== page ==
The Russians want to divide the people of the United States. We must not let them do that. President Biden is trying to help all Americans to come together after the upheaval of the pandemic, its economic impacts, centuries-old racial/ethnic/religious divides, and environmental degradation. He is the duly elected president. There was not widespread fraud in the election. COVID-19 is a serious public health threat that has killed over half a million Americans, but we can fight it with masks, distancing, vaccines, therapeutics, and other public health measures. Climate change is real and needs to be addressed quickly and decisively to contain the worst impacts.

Don’t let Russia tell you otherwise.


Earlier this month, after long negotiations, a deal was announced between Iran and a group of six nuclear powers to exchange lifting of international economic sanctions against Iran in return for Iran’s abandoning all attempts to enrich uranium anywhere close to weapons grade.

This news was met with celebration in Iran, where the populace has been dealing with a crippled economy. Many people are looking forward to being able to get better jobs and better access to goods and services that many of us take for granted.

While not celebrating in the streets, I and many other folks in the US are happy that an agreement was reached and hope that the US Congress will lend their support. Frankly, if they don’t, all it will do is make the United States look unreliable. The international sanctions will be lifted even if US ones imposed by Congress stay in place, while, worse yet, the Iran nuclear program would once again be free of international inspection and constraint.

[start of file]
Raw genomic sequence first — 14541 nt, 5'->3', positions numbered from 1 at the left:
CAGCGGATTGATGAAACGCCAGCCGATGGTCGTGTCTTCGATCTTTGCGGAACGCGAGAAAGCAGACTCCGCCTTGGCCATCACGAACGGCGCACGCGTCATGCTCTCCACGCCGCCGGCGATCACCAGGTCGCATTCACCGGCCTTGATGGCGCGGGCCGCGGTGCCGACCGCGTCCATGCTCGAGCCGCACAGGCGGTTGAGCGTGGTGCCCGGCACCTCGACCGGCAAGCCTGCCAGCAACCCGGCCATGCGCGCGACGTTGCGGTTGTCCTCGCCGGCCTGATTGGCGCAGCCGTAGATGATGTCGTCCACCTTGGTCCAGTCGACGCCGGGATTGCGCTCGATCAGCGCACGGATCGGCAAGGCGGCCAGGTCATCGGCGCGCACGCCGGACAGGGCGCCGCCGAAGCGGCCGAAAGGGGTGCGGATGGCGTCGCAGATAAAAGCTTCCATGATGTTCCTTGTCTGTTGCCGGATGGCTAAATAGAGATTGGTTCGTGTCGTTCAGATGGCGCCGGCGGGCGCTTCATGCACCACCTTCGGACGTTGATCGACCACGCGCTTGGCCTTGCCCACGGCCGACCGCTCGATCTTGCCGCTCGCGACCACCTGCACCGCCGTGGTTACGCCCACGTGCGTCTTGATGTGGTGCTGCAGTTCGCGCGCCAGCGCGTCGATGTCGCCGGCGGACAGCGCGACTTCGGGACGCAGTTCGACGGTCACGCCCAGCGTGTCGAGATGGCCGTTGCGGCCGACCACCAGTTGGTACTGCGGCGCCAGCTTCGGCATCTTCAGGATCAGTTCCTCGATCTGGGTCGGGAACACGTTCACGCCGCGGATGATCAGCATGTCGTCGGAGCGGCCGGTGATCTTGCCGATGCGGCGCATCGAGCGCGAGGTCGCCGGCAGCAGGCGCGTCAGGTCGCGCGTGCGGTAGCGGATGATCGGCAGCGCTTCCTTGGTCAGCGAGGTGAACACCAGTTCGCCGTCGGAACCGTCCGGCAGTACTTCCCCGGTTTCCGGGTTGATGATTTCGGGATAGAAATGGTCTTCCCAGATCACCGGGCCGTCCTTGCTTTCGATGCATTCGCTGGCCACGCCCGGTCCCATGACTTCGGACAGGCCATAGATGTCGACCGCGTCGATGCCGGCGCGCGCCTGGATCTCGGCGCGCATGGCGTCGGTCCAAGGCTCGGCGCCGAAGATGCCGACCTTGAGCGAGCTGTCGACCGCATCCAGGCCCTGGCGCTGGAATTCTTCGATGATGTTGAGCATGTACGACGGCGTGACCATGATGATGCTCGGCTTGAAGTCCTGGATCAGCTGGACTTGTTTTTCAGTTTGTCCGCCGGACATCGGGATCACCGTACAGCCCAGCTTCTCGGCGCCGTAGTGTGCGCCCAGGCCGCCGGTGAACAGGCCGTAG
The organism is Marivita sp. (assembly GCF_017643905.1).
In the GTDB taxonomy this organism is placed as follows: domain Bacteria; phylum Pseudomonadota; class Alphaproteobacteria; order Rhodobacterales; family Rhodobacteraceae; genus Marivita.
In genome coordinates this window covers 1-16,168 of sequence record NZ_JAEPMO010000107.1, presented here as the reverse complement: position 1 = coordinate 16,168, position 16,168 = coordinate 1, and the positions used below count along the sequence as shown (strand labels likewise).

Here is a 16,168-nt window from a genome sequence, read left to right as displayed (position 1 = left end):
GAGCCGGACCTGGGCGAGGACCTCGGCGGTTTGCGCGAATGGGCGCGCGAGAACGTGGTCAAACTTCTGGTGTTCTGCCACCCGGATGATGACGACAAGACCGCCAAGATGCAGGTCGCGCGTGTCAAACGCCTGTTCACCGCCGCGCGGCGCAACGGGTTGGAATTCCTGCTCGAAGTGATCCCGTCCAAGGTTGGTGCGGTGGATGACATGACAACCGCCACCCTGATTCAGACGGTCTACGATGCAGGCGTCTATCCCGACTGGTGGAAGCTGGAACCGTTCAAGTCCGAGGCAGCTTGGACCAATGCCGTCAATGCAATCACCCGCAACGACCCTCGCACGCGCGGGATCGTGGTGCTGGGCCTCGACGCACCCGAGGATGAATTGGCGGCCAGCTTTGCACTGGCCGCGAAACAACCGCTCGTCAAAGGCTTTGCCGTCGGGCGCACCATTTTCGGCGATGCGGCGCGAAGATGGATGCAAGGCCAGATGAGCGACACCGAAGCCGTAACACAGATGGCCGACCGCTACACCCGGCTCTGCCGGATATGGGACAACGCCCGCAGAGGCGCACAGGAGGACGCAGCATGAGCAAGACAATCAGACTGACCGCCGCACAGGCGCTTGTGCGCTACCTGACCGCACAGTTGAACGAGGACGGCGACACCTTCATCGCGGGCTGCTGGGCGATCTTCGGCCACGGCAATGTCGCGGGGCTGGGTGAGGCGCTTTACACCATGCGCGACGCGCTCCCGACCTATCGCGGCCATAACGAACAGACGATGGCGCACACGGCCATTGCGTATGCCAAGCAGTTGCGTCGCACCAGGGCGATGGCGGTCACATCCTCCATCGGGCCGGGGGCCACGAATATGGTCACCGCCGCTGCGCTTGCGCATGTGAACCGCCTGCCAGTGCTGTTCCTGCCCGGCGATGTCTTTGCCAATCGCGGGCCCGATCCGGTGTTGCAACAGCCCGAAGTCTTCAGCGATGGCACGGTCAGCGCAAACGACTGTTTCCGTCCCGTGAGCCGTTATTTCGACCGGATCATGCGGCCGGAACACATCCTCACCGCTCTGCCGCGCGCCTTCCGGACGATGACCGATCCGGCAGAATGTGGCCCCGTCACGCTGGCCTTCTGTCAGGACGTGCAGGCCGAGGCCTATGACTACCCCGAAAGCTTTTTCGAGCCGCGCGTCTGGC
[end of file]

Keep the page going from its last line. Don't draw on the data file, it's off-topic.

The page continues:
I trust that the US’s lead negotiator, Secretary of State John Kerry, has reached a deal that is verifiable and will keep Iran from developing a nuclear weapon. I am grateful that the team also included Secretary of Energy Dr. Ernest Moniz, who is an MIT nuclear physicist. It is hard to imagine a better person to have in the room during negotiations on this topic. When he says that the Iranians could not clean a site of nuclear materials during the time that the agreement allows them to delay on inspection, I believe him. He definitely knows how to detect nuclear particles, even in tiny amounts.

I am old enough to remember Iran before the revolution that brought about the Islamic Republic. As a child, I remember hearing about the Shah of Iran and thinking of the country as a friend and ally of the US. Knowing that it had once been Persia, it also seemed very exotic to a small town New England girl. I did not know until much later the shenanigans that the US had pulled to overturn the democratically elected government and place the Shah in power.

When the revolution came in 1979, I was in my first year at Smith. It happened that a woman living in my house was the daughter of an Iranian diplomat. It was heart-wrenching to see her lose her homeland and see her fear for her family’s safety. Fortunately, they were able to escape the country unharmed.

In the following decades, it seems that many of the Iranian people have remained friendly toward Westerners, even though the government was not.  I hope that this agreement will help promote diplomacy over war and continue on the path toward nuclear disarmament.